Some Dallas County Schools bus drivers are threatening to walk off the job following Tuesday's vote to phase out the financially troubled bus agency.
Fifty-eight percent of Dallas County voters chose to close DCS, meaning the Dallas Independent School District and other local districts will assume their own busing responsibilities.
Many of the drivers appeared Friday at a tense meeting with Dallas ISD officials, who tried to reassure them they will still have jobs under new management.
The latest news from around North Texas.
But the district could not say how just how much the drivers will be paid.
Some of the drivers threatened to walk if they don't get answers by next week — a move that could leave kids stranded without a ride to school.
"Be patient. Next week, next Wednesday, the dissolution committee forms. I have no authority to tell you anything right now," said Scott Layne, chief of operations for Dallas ISD.
"We need an answer by Thursday, or tell them — this is a message from us — that buses may not run, man. We can't keep doing this," one driver said.
Right now, the drivers still work for DCS, the agency voters decided to shut down in Tuesday's election. Next week, a new committee takes over to run DCS through the end of the school year and then spin off busing to the local school districts, including Dallas ISD.
But some drivers fear Dallas ISD will pay them less than they make now.
"At this point we are so early in the process we will have to look at that and make a decision," Layne said. "As I said before, we need you all. We do. You know we need you."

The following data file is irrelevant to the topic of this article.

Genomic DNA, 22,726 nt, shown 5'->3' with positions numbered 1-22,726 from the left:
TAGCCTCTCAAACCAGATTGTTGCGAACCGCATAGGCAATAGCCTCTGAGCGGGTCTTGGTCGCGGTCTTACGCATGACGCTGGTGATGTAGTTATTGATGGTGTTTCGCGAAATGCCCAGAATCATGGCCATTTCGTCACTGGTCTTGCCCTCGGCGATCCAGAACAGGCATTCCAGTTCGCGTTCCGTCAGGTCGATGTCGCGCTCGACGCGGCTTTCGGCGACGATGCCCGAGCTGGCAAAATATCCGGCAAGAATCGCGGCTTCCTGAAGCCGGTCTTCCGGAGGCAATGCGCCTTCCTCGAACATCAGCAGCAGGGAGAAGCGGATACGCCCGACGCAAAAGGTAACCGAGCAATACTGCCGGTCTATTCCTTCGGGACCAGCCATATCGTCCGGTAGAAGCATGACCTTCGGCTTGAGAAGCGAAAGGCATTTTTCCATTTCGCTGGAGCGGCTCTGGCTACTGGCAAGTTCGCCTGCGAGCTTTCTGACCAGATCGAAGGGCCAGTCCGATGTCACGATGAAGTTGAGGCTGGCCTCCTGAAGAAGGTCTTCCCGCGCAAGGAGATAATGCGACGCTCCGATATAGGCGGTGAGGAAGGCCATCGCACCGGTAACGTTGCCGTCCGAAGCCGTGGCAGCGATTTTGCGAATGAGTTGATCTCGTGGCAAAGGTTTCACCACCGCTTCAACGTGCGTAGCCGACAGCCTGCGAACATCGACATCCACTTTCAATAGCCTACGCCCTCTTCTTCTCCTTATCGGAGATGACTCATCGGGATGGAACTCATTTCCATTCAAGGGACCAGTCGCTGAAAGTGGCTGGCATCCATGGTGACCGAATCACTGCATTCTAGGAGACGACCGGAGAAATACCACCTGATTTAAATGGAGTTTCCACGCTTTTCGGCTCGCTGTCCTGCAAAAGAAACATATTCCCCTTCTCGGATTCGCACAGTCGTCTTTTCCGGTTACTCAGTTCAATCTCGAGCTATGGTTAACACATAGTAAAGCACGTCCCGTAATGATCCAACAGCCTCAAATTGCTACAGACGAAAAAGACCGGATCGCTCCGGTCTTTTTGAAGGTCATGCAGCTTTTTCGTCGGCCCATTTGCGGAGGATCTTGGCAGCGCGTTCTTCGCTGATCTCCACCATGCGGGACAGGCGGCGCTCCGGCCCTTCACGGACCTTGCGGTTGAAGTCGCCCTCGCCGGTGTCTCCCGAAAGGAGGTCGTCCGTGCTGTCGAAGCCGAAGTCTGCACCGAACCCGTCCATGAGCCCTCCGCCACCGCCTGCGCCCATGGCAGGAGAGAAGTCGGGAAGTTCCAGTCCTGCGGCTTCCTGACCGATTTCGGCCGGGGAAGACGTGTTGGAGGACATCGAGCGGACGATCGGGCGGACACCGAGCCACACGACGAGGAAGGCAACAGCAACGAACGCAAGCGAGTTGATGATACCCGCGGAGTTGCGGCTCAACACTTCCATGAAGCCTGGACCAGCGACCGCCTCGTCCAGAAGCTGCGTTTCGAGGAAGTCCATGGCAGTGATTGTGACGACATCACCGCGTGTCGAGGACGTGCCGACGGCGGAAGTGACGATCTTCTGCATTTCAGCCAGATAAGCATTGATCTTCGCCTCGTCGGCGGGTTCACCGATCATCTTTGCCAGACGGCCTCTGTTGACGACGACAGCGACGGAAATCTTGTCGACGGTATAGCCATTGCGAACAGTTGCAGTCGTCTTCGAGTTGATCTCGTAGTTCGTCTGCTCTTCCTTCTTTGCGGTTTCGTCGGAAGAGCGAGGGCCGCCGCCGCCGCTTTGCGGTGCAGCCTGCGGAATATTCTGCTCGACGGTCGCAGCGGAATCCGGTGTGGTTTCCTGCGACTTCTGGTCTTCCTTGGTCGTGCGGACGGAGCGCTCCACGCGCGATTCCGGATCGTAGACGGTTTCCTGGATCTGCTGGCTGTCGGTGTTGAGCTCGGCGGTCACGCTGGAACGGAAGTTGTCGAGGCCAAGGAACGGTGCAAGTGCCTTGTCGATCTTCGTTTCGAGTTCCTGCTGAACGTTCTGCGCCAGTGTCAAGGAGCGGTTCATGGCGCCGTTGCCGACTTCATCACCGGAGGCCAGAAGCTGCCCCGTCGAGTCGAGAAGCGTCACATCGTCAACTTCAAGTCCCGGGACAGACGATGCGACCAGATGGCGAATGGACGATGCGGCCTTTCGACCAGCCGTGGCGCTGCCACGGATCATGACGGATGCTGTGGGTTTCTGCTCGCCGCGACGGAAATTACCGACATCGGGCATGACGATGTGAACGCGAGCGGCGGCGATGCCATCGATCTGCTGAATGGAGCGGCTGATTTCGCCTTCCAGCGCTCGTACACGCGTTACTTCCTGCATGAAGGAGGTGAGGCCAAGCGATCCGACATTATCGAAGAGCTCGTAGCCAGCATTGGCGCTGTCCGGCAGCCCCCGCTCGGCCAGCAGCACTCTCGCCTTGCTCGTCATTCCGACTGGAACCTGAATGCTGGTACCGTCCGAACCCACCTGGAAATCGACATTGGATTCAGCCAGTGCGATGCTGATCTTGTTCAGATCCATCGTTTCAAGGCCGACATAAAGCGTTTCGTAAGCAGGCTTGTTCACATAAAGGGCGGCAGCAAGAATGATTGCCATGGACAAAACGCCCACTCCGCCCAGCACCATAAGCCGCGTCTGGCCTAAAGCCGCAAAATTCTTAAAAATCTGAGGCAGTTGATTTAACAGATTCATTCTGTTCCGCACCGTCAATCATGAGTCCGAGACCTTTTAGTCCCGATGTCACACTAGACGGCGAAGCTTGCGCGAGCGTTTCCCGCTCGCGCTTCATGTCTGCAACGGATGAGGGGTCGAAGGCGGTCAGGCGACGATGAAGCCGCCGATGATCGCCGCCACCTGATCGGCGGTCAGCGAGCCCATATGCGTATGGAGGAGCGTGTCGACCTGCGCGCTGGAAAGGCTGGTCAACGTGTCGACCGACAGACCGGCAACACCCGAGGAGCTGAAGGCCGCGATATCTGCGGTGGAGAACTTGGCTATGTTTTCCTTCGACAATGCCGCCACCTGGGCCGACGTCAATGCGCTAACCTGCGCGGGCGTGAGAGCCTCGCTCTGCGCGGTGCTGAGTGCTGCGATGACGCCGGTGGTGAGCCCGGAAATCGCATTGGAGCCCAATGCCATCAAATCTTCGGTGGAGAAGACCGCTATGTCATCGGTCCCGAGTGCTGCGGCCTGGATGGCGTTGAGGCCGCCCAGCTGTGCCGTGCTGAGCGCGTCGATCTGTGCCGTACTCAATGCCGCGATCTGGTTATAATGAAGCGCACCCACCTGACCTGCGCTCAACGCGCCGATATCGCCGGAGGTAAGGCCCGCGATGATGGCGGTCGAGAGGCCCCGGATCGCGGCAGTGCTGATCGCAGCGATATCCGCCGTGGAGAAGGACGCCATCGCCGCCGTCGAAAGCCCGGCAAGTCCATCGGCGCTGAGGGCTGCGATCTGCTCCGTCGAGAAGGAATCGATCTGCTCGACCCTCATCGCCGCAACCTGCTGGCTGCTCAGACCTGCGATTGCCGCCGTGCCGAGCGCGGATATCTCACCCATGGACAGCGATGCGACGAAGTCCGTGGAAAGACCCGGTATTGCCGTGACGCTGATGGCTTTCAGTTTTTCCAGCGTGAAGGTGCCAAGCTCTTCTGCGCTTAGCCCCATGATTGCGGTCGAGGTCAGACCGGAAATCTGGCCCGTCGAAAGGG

In the meantime, Dallas ISD hopes drivers continue to show up.
"Well, there is always that concern. But I truly believe, based on what we have seen at this point, they've been very professional throughout this entire process," Layne said.
"It's a good chance that we will totally stop running the buses," said driver Pete Peterson. "Yeah, and I can't say what percentage, but at the same time, if I don't know my fate how can I continue to drive one of these buses?"
Frustration, and uncertainty, continues while parents hope kids aren't left at the curb.
"We appreciate DISD coming today. We appreciate those guys coming down here today, but really he couldn't give us any answers," said driver Ron Jackson.
The dissolution committee that will run DCS in the interim meets for the first time Wednesday. It's unlikely they will have any answers about things like driver pay right away, and Dallas ISD's board of trustees won't start talking about future bus plans until Nov. 30.
So without more answers soon, the question becomes how serious are the drivers about carrying out their threats?